Project Runway, Season 14, Episode 14: “Finale, Part 2”
Hooray! Project Runway has a new winner: San Diego resident Ashley Nell Tipton, who was named the show’s top designer at Fashion Week this fall with her plus-size collection inspired by Mexico City in the 1950s.
Ashley’s trajectory this season has been a little uneven: She won the very first challenge, shared a win in Week 3 with Candice, and thereafter hovered in the middle or bottom three. Meanwhile, Edmond picked up three wins and a number of top-three spots, while Kelly won four challenges and was lauded for her growth over the course of the 14 episodes. Candice received lots of praise throughout the season for her consistent point of view–something that may serve her as well as or better than the final win–but like Ashley, she won only one individual challenge.
So Ashley wasn’t a shoo-in for the win, despite the judges’ positive response to her mini-collection last week, and Tim’s encouragement during his visit to her home studio. Her biggest competition was Kelly, with her out-there ’70s-inspired collection. Indeed, by the end of the runway show, I really wasn’t sure which of the two the judges would pick, although it seemed clear that Candice and Edmond were out of the running.
The ascendancy of Ashley and Kelly became obvious during the final two days of prep time for Fashion Week. While Ashley was busy fixing some construction and fit issues the judges had pointed out during the preview show, Kelly applied 20 pounds of glitter to shoes, sunglasses, and headphones to amp up the sparkle in the styling of her collection. Candice and Edmond, though, were forced to reconsider their collections entirely, making new pieces, retooling existing ones, and generally stressing about the critiques of their mini-collections. Candice approached this task with her usual focus and willingness to take decisive action: She even restyled her giant, hoop-skirted final gown to make it less over-the-top. Edmond, as has been his wont, dithered about what to do with all the ruffles the judges didn’t seem to like.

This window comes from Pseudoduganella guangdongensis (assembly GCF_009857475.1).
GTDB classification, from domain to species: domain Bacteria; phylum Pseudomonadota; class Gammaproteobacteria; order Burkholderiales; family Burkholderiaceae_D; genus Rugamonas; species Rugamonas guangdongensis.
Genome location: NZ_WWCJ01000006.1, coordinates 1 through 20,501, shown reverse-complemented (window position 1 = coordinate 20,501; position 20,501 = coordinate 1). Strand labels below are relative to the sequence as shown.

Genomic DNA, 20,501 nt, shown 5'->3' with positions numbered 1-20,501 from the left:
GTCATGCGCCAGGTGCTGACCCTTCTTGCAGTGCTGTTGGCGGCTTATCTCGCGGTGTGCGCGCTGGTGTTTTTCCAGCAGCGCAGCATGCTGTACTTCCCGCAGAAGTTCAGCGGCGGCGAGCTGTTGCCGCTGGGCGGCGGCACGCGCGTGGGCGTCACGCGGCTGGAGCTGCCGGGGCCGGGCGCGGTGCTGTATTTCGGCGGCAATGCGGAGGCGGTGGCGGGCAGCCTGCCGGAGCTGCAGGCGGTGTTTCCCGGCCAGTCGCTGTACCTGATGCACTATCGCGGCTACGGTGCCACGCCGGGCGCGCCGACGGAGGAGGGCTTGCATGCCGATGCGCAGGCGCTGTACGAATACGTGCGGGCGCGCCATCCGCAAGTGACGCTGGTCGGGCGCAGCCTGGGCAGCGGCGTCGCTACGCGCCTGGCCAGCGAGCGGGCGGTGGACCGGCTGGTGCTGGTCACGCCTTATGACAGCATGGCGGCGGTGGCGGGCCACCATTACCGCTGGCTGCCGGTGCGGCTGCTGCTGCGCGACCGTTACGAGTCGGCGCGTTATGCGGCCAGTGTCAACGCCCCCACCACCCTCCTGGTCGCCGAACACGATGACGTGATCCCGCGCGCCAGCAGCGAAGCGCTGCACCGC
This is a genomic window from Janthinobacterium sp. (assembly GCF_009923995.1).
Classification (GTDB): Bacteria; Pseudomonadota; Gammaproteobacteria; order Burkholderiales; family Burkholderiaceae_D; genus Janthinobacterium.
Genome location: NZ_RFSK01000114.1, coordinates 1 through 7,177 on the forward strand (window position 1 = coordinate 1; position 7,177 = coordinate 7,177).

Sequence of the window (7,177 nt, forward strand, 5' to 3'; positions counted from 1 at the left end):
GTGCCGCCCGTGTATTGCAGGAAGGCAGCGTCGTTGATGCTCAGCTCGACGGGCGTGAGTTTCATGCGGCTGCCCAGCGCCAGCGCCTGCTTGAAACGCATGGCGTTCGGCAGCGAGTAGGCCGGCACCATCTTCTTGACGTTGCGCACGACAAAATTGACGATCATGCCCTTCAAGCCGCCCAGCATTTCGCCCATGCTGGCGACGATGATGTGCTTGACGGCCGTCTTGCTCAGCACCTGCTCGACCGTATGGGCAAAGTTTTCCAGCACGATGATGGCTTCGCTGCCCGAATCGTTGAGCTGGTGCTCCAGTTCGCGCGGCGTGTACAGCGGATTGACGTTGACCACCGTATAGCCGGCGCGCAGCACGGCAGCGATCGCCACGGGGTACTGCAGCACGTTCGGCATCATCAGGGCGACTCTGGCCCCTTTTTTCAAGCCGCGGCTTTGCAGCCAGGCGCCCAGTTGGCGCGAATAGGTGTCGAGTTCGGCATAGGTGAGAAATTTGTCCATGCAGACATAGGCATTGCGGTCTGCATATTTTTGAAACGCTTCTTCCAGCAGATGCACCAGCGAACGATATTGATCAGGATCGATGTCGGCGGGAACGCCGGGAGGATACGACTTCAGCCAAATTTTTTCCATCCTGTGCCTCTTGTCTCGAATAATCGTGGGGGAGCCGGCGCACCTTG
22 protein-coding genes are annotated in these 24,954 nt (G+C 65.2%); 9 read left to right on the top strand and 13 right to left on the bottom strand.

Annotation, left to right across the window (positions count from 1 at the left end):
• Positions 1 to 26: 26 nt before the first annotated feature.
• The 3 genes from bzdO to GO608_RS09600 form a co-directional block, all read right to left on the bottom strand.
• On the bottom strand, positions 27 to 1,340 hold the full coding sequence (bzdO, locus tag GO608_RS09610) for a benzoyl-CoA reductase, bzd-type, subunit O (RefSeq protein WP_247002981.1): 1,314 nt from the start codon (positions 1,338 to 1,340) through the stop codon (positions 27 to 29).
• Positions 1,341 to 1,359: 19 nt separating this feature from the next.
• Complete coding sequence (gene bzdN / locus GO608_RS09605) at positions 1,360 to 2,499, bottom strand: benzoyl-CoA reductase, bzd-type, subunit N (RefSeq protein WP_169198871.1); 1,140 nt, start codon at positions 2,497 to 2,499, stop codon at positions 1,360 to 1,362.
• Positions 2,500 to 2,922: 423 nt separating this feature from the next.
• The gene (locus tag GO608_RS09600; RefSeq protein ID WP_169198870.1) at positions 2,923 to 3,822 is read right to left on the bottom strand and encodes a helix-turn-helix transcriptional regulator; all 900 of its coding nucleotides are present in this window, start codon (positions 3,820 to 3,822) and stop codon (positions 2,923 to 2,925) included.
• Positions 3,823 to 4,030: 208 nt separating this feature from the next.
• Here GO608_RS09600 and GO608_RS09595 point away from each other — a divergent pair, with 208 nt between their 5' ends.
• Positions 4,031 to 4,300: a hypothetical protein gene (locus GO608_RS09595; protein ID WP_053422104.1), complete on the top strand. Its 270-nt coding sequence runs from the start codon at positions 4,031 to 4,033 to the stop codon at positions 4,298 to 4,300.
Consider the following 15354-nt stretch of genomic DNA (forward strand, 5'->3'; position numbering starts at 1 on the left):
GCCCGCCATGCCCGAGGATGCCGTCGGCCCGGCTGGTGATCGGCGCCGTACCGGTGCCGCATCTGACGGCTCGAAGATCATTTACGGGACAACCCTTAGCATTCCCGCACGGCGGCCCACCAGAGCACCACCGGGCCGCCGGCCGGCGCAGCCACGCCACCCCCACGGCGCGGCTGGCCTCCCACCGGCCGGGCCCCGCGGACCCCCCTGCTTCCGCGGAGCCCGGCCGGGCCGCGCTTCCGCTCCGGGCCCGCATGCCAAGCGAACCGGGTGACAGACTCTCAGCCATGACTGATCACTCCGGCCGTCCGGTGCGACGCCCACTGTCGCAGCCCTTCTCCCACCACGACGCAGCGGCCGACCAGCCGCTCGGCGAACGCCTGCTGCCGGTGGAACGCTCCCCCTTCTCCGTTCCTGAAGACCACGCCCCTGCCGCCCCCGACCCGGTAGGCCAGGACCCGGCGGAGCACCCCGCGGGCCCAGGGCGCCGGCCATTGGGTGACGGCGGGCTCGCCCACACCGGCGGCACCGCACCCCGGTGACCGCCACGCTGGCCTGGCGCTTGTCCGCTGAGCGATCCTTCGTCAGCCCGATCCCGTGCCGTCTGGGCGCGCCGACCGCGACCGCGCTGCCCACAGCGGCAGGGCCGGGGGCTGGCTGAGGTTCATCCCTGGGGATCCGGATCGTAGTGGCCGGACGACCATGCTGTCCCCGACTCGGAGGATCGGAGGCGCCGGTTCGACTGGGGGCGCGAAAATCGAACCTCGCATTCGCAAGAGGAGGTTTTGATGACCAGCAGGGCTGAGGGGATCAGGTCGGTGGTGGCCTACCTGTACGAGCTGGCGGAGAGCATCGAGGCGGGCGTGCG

Last week, it became obvious that the designers with more specific inspiration concepts were having an easier time of editing their collections. The judges’ assessments of the final collections reflected this, too. Both Ashley and Kelly received praise for their cohesive collections, while Edmond (“beauty and glamour”) and Candice (“Asian-infused”) were criticized for showing looks that didn’t represent a clearly defined customer. Future and aspiring Project Runway contestants should keep this in mind as they approach auditions and even Fashion Week, should they earn a place there.
Take a look at the final collections, and let us know what you thought.
The winner: Ashley Nell Tipton
Ashley’s collection offered some lovely looks, as well as some questionable ones. The judges liked the colors, the femininity, and the choice of fabrics. More importantly, they loved her commitment to the plus-size customer, and felt she was gutsy, sophisticated, and attuned to a potentially large market. She demonstrated her conviction that plus-size women can a look pretty, playful, and relaxed, and that showing a little skin isn’t just for size 2 girls. On the other hand, some of her pieces had odd or unflattering proportions, or felt more like cover-ups than garments–which is exactly what plus-size women don’t need more of. I suspect some of this had to do with fitting the models, which can be a bit trickier when you’re working with a curvier figure. With more time to fine-tune the fit, she could likely have gotten those problem looks worked out nicely. I’d love to see Ashley partnering with a major retailer to market her line. In fact, I can’t believe there wasn’t one waiting in the wings to snap her up.